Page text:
Date posted: August 22, 2012
by Andrew Miller TBW Smith Jones Wallace Broadbent and Ndimande is an agency in crisis. Their ‘basket of boutique services’ strategy has bombed. Only a massive new project can keep the doors open – all eyes are now on the corporate tent at Mangaung. Far in the background, an emergency replacement executive PA with decades of experience makes important decisions. Interns rise, board members take unexpected steps and things begin to change…
Mama E faces the facts of her life, considers the truth about advertising and begins to reassess how it all went wrong…
The Gate Keeper (Chapter 12: In which Mama E thinks)
Mama E parked her silver Daihatsu Sirion in the empty parking garage and snorted deeply, the taste of drain cleaner slipping terribly down her seventy year old throat. She was, she knew, far too old to be indulging like this. Now she had a terminal headache and an olfactory system that would be completely contaminated for days. Still, it had been fun – there was no doubt about that. And she was particularly proud of her restraint when it came to the table dancing. Maybe old age did bring a modicum of wisdom after all.
She walked gingerly through the creative commons to her desk. At 8:00 am on a Saturday the place was bizarrely quiet. Later, she knew, the slaves would start to dribble in and click, but now it was eerily empty, like a post apocalyptic chicken farm.
She turned on the filter coffee, flopped down at her desk and wondered why she had come in. She had given Gerald some pretext about fetching files but the truth was she couldn’t sleep, or be in the house, or even think about breakfast. She was, she admitted, almost possessed by the need to come in and sit at her desk, where she now was, thinking about why such a thing should be as true as it was. She snorted again, winced and swallowed, and chased it with some filter. Something was most definitely wrong. She just needed to figure out what it was.
The thing with Tim Broadbent was ever present, but she knew – as she was sure he did too – that she had come too far with Gerald to risk throwing it all away, again. The vibes would have to just stay where they were, lingering and tantalising, up in the air.
Maybe, she thought, it had something to do with the Jeff Hacket story, which she had heard for the first time the night before. She found the whole thing quite shocking and sad. Not even the hard, cynical edge of the Columbian could stop the frequent rushes of empathy, to the point where once or twice she was forced to retire to the ladies to compose herself. Now, sitting snorting and wincing and sipping early on a Saturday morning, she thought about why. Such stories were hardly new – they were, in fact, pretty much par on the advertising course. Maybe, she thought, Jeff Hackett tapped into a strange recurring feeling she had had since she returned to the business. A feeling that she was, in a metaphorical and metaphysical way, actually looking down on her earlier self. And this time round, her vision was much improved. She considered now how arrogant she had been while in the business, and worse, how perversely confident too. How much she had believed. In the value. In the art. The creativity. The edge. The talent. The industry.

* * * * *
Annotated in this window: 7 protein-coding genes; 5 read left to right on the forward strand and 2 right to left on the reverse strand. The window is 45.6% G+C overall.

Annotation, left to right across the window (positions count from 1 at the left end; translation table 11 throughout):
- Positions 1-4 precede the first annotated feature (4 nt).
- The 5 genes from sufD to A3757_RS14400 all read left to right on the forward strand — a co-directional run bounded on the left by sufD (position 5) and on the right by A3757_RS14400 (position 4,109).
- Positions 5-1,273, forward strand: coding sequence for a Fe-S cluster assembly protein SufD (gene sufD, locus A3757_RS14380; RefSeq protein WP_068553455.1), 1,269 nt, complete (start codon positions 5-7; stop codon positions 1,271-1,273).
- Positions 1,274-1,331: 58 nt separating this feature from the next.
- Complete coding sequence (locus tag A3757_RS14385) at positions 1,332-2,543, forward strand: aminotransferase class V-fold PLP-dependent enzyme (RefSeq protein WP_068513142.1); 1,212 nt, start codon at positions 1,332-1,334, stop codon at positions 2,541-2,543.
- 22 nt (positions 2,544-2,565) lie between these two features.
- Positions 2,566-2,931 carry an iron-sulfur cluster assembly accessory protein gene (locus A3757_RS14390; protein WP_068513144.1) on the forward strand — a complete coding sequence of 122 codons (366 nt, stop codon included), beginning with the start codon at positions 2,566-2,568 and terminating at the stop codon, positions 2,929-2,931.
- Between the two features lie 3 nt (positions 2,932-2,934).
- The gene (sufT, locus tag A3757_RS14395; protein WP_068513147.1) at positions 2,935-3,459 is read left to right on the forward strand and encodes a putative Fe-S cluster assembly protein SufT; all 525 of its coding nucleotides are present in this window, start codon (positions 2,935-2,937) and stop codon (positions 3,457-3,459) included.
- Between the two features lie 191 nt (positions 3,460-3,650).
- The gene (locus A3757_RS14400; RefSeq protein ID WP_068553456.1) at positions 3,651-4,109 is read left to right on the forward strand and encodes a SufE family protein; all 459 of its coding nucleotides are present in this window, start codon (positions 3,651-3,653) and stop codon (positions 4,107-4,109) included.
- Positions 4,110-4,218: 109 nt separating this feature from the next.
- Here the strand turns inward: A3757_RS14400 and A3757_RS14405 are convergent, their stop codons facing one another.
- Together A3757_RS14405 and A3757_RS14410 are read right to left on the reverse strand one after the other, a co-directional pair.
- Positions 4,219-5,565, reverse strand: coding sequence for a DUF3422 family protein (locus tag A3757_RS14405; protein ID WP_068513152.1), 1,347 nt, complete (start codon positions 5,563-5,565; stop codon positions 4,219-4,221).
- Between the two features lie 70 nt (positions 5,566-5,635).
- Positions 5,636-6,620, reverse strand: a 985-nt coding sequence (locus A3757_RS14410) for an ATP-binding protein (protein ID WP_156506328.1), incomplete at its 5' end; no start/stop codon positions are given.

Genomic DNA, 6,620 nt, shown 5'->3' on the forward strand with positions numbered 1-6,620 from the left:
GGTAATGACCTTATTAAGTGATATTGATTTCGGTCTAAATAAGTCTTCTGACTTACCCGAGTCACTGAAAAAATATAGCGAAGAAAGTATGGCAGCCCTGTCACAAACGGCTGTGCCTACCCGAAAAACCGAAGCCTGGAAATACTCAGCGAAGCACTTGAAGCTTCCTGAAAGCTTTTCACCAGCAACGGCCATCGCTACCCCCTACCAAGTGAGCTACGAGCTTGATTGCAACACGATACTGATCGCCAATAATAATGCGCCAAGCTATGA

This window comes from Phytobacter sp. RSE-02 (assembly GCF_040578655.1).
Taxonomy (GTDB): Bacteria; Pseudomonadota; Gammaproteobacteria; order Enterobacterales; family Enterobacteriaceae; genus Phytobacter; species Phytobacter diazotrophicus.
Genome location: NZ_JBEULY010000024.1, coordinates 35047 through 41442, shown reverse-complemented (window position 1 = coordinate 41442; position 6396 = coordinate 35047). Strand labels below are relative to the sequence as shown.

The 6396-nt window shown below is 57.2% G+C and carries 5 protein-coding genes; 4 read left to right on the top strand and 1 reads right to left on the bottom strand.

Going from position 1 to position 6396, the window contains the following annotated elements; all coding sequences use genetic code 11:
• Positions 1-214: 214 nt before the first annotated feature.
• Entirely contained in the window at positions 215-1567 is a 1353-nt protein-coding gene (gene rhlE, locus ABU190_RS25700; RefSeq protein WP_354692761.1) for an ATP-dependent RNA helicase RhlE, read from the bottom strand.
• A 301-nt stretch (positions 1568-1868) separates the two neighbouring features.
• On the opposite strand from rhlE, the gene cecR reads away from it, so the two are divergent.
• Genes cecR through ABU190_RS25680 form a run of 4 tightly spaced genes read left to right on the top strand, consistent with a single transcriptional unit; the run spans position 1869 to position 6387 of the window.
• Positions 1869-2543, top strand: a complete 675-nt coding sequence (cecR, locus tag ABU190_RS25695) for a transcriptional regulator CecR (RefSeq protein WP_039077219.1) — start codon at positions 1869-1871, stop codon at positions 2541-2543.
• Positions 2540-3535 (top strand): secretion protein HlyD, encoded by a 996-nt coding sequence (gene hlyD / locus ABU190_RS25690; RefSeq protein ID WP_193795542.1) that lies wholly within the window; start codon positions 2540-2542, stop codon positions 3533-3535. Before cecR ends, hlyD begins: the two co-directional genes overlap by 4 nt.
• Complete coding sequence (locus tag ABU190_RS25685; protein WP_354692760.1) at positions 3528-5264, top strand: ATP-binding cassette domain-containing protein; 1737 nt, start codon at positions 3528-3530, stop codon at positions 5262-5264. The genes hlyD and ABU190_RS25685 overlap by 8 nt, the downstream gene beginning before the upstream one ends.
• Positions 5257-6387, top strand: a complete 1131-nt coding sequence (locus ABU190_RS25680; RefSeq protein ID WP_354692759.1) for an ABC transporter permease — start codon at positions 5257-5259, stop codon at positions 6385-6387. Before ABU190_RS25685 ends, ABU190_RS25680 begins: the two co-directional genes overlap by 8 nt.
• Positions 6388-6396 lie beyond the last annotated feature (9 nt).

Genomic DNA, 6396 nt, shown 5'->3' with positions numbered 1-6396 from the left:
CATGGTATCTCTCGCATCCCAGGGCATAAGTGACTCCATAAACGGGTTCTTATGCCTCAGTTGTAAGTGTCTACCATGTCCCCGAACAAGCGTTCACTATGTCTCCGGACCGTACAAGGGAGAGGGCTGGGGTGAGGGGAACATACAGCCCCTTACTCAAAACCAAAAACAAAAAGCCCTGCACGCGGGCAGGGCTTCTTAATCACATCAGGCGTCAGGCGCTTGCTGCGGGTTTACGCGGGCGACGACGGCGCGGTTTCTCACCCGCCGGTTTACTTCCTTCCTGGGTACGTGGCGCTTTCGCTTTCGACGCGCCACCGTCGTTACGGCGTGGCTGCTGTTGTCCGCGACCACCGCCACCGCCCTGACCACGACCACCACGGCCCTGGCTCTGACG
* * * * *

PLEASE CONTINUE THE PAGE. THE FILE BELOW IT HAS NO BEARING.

Now, coming back as a simple secretary – and yes, she would admit, a simple fat and old secretary – she had a new frame of reference completely. And what she saw was far from pretty. Ironically, though, she found the Jelly Babies themselves quite charming and considerably more attractive than when she was one herself. They were all so slim and funky and shiny. As individuals, she saw each little one only within the frame of his or her own life and loves and challenges and ambitions. It was as a group that the grime really showed. And in the middle of that group she saw her earlier self, aged forty something, marching up and down the corridors proclaiming and teasing and mouthing off and being oh so clever and successful and all that.
She cringed. Her shoulders actually contracted and hunched as she took another sip and faced this interior view of herself. There it was. There could be no denying it. She was ashamed.
All of which led her back to Gerald. He who had blown their entire savings on that Man Expo, he who she blamed for pretty much everything that had gone so shockingly wrong in their pre-retirement years. But when she looked back now, from the all seeing eye of the head PA’s chair, she saw the truth. The Man Expo could have worked. Expos had made people money before, and since, their ill fated venture. It might not have been the best idea on the planet, nor the shrewdest way to use their savings. The Northgate Dome may not have been the best venue for an LSM 10+ event, but they had, truth be told, gone into it together.
And beyond the Man Expo, there was a deeper truth – Gerald was never like that. He was never an ego bloated industry sucker fish. He had never done what she did. There was no trail behind his life that would be better swept away. He was, fiscal foolery aside, a solid, honest and lovable man.
And suddenly, like a faucet bursting, Mama E began to cry.